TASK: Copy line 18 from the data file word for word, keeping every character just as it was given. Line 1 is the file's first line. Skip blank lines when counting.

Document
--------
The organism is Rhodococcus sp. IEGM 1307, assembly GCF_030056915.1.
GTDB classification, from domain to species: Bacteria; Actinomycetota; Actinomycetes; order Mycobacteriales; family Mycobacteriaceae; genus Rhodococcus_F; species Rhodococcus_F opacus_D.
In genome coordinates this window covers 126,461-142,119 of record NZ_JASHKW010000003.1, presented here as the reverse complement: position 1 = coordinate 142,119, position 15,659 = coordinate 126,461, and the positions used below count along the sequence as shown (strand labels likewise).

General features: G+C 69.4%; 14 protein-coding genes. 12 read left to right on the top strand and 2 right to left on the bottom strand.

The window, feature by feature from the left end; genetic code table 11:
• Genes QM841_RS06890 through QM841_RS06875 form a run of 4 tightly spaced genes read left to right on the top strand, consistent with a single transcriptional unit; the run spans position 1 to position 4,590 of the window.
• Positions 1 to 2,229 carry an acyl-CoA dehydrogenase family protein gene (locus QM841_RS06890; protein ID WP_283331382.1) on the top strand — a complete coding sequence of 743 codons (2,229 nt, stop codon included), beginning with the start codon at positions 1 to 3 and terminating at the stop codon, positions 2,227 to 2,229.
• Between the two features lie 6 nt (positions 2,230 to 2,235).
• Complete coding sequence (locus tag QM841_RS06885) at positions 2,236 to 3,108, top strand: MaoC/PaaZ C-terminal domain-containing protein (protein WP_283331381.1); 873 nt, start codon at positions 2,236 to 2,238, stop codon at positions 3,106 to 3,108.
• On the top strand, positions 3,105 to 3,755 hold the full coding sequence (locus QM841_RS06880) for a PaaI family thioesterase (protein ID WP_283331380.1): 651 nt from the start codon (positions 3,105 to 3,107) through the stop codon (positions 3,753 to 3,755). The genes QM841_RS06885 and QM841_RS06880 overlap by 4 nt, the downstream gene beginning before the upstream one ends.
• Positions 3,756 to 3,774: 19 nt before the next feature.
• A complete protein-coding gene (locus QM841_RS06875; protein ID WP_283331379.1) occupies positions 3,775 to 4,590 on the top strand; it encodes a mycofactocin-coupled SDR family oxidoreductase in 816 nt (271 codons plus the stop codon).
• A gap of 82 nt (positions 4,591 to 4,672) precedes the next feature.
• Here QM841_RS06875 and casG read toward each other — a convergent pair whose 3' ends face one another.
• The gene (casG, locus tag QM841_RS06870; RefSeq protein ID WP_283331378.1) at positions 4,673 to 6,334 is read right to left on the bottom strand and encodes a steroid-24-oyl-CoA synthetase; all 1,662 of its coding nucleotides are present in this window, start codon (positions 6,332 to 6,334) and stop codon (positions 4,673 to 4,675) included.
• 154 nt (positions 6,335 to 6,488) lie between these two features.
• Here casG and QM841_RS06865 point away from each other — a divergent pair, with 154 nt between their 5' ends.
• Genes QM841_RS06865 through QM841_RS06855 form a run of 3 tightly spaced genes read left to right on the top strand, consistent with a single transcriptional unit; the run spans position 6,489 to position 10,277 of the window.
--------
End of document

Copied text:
• Genes QM841_RS06865 through QM841_RS06855 form a run of 3 tightly spaced genes read left to right on the top strand, consistent with a single transcriptional unit; the run spans position 6,489 to position 10,277 of the window.